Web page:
[Wildcat Online: Arts] [ad info]





'Bats' has big names, but little story


Arizona Daily Wildcat

Photo Courtesy of Destination Films Jimmy (Leon) and Sheriff Kimsey (Lou Diamond Phillips) escort expert bat scientist Sheila Casper (Dina Meyer) in "Bats." The film tells the story of killer flying rodents that threaten a small town.

By Graig Uhlin
Arizona Daily Wildcat,
October 22, 1999
Talk about this story

"Bats" is a flat, uninteresting and wholly unscary trip through cinematic mediocrity. The movie is trite and derivative, making no efforts to deviate from the tired conventions of horror films, including the bad ones. Consider the opening half hour of the movie.

A teenage couple argues about their relationship on an abandoned road. Cue the bats. Cue their death. Cue opening sequence. By now, the audience should be feeling suspense and a sense of mystery, but they don't, and never will.

Cut to bat scientist Sheila Casper (Dina Meyer) and her sassy assistant Jimmy Sands (Leon), who (get this) doesn't like bats. The town of Gallup, Texas, needs their help to rid the community of its little pest problem, so they join forces with ...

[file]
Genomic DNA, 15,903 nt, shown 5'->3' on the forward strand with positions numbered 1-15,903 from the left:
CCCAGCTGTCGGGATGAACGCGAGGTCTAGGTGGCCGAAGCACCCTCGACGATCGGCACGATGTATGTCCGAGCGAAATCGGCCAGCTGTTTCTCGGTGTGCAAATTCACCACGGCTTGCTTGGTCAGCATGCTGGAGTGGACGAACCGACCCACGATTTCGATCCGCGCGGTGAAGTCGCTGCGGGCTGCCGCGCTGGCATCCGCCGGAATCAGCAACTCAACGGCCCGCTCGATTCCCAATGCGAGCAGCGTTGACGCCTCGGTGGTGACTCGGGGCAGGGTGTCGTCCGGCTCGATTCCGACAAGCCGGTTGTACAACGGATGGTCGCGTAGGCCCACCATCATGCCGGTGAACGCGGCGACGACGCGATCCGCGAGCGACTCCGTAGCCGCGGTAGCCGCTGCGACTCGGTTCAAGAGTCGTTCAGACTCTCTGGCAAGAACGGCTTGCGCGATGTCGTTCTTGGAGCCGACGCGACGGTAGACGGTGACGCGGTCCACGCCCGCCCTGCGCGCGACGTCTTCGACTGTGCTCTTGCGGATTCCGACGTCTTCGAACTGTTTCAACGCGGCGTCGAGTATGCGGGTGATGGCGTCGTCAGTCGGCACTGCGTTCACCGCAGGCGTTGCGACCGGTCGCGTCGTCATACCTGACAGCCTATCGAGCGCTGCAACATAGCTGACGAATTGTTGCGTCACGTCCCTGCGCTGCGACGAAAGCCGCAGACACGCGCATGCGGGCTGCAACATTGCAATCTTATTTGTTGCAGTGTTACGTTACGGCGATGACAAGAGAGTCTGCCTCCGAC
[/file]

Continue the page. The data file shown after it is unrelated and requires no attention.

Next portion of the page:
The valiant, kind-hearted hero/town sheriff Emmett Kinsey (an unspectacular Lou Diamond Phillips). He is well-intentioned, handsome and everything else one would expect him to be except developed. Kinsey, just like every other character, is a stereotypical excuse for a character that demonstrates either an ignorance or laziness to properly flesh out a three-dimensional personality.

Of course, the heroes need an obstacle. Cue the annoying, mad scientist stereotype Dr. Alexander McCabe (Bob Gunton), who created the bats under the stupid pretense of good science. One good moment actually comes when this guy gets killed by his own creations (this, by the way, is not spoiling anything the viewers can't figure out for themselves immediately after stepping into the theater).

Director Louis Morneau tries to make this oh-so-pathetic script visually interesting, but his efforts fail to make this film tolerable. It is as if he didn't even realize how insubstantial his material was. Surprisingly, this is Morneau's sixth feature film (none of which are really worthy of mention here). Think he would have learned a few lessons in making a good film by now.

"Bats" is a bad movie, with little to no saving graces. Undynamic and unappealing, the film is wrought with horror movie conventions, failing to alter them for a post-"Scream," uber-ironic audience.

The result is that the audience is steps ahead of the plot at every moment, so that all suspense and surprise is lost.

Go rent "The Birds" because "Bats" is ninety minutes of pure guano.

Graig Uhlin can be reached at catalyst@wildcat.arizona.edu.

[end content]
[ad info]